Flextronics’ customers are the tier-one suppliers. “Several of the largest who have typically been internally focused around their manufacturing are beginning to look at outsourcing on a larger scale than they may have in the past or in some cases, even for the first time,” said Joe Minville, senior director, business development for global automotive markets at Flextronics.

The company’s recent efforts in automotive extend beyond plant certifications to the design side. This part of Flextronics’ automotive thrust makes sense given the provider’s well-documented strategy to pursue design-and-build business. Flextronics wants to capitalize on the desire to use consumer electronics devices such as mobile phones, PDAs and MP3 players within the car and to interface them with the car seamlessly. As the automotive industry looks at how to do that, Flextronics can offer its strength in consumer and commercial applications.

So Flextronics’ work in entertainment systems, tire pressure monitoring systems, telematics and other wireless technologies has drawn interest from the automotive companies, according to Minville. “From a design perspective, we want to leverage our strength in those areas to help our customers with new designs and new products that they might want to get in the car to allow them to enhance this portability, if you will, of their devices into the vehicle,” he said.

Solectron also wants to participate in the front end of automotive programs and has set up regional capabilities for product development.

But an automotive product can take three years to go from concept to production. That’s a long time to wait for revenue. So Solectron looks to mix in automotive programs that are closer to production. Presumably, other providers follow this approach is as well.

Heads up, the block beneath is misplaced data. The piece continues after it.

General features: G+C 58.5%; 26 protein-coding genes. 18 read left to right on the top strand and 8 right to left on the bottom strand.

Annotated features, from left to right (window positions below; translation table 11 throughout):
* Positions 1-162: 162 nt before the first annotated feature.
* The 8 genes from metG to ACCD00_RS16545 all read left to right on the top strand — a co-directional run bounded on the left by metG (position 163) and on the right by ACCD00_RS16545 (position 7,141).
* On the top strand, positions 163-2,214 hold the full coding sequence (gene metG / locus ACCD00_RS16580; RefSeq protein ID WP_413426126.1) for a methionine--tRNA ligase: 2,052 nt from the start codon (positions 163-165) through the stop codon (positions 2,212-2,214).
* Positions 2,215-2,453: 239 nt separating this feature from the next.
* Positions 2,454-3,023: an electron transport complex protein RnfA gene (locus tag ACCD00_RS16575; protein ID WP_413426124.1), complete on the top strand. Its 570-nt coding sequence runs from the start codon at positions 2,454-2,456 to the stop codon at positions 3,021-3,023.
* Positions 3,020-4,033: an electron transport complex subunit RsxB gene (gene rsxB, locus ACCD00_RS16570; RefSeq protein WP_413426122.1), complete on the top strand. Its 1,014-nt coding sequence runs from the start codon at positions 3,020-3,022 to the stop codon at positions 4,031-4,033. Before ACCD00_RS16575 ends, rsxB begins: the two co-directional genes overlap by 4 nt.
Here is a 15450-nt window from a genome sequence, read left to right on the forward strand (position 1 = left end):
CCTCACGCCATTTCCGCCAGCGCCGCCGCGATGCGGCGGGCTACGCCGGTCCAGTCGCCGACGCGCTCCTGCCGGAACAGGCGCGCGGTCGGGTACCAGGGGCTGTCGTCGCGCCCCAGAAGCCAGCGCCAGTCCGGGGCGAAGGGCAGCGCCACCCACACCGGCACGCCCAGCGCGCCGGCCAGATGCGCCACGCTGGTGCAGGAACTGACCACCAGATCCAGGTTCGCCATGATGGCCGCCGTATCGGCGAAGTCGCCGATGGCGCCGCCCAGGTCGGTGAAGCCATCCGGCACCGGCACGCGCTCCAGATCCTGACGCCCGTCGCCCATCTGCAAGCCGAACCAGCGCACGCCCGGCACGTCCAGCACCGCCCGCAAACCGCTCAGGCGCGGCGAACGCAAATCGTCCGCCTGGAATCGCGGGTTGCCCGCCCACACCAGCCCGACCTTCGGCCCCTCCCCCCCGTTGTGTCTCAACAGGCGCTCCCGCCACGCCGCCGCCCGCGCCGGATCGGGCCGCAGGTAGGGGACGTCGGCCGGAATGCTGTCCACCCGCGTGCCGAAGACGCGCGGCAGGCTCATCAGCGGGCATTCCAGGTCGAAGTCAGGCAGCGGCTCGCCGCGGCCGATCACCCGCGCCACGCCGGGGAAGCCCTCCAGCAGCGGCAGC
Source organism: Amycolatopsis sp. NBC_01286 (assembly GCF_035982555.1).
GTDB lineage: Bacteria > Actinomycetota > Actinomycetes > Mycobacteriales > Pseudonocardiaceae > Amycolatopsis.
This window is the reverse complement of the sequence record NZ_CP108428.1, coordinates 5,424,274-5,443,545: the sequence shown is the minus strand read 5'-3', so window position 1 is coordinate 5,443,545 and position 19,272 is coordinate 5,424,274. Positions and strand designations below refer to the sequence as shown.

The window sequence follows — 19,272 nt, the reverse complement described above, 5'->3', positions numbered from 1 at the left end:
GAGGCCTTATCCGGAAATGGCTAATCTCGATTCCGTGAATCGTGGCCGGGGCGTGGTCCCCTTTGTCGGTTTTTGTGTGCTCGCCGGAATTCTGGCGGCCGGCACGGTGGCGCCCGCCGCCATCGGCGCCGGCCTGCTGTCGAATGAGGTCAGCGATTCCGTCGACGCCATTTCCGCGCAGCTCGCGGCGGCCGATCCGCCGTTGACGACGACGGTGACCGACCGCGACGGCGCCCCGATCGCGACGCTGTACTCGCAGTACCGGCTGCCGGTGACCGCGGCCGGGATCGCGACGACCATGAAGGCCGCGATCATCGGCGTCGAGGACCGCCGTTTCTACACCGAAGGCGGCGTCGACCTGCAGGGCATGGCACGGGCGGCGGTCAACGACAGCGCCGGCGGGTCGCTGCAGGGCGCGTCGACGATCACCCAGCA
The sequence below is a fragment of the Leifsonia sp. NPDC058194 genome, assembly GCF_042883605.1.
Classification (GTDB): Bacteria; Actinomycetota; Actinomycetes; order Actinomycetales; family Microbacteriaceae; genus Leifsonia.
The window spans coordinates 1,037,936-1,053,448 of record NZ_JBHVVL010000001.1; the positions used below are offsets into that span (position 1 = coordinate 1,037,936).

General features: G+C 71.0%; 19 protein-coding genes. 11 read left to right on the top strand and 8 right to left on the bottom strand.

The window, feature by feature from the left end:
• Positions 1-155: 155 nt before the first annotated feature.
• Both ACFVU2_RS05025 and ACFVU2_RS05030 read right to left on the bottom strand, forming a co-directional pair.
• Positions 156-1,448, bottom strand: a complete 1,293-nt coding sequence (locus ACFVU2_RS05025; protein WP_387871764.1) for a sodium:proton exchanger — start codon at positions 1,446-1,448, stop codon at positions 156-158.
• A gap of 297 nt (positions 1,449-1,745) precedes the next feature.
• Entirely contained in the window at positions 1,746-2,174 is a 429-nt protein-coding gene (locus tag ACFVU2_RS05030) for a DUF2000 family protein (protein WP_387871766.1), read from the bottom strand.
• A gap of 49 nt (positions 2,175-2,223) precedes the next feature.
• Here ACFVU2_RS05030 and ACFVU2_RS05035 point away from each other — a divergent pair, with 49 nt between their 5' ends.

Once you’ve landed an automotive program, it can last five years or more in production. Such stability appeals to providers looking for a more dependable revenue stream. But automotive customers can be demanding. They impose quality and delivery requirements that providers may not be used to seeing from other clients.

Despite recent efforts in automotive, neither Flextronics nor Solectron can be considered newcomers to the segment. It is not widely known that Flextronics has manufactured automotive products for eight-plus years. Solectron’s origins in automotive can be traced at least as far back as its 2000-2001 acquisitions of Sony facilities and NatSteel Electronics. Solectron’s automotive capabilities expanded with the acquisition of C-MAC Industries in 2001. Both Solectron and Flextronics manufacture a broad range of automotive products. Of course, the tier-one EMS provider with the longest history in automotive is Jabil Circuit, which was founded as an automotive contract manufacturer.

Will these efforts by Flextronics and Solectron pay off? Although automotive electronics is a large and growing opportunity, the tier-one automotive suppliers must outsource more if EMS providers are to gain lots of new business in the segment. Not all tier-one suppliers are major electronics manufacturers. “So if you look at the electronic capabilities within some tier ones, they really do need to and in many cases are already outsourcing that electronics,” said Solectron’s Lafferty. “Even some of the premier tier ones that have electronics capabilities can’t do it all. They’re focusing on more of a system integrator position, for example, where they would have an entire cockpit and may not have the wherewithal to handle all of the electronics.”

Ultimately, the pressure to outsource may come from car companies themselves looking for ways to cut costs. “The OEMs are definitely struggling to be profitable, and the old recipe of just selling more cars to get more profit isn’t working. So it just feels like we’re on the brink of a sea change, if you will, in the way the supply chain has run today. But I don’t know how it will actually turn out,” said Flextronics’ Minville.

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ODM Group Shows Overall Growth

Seven large ODMs combined for overall growth of 16% in the first half of 2003 versus the same period a year earlier (table, p. 5). Compare that result with an aggregate decline of 4% in the first half for nine of the largest EMS providers (Aug., p. 7). If these two groups are representative of their respective markets, then the ODM market appears to have done better in the first half than the EMS business did.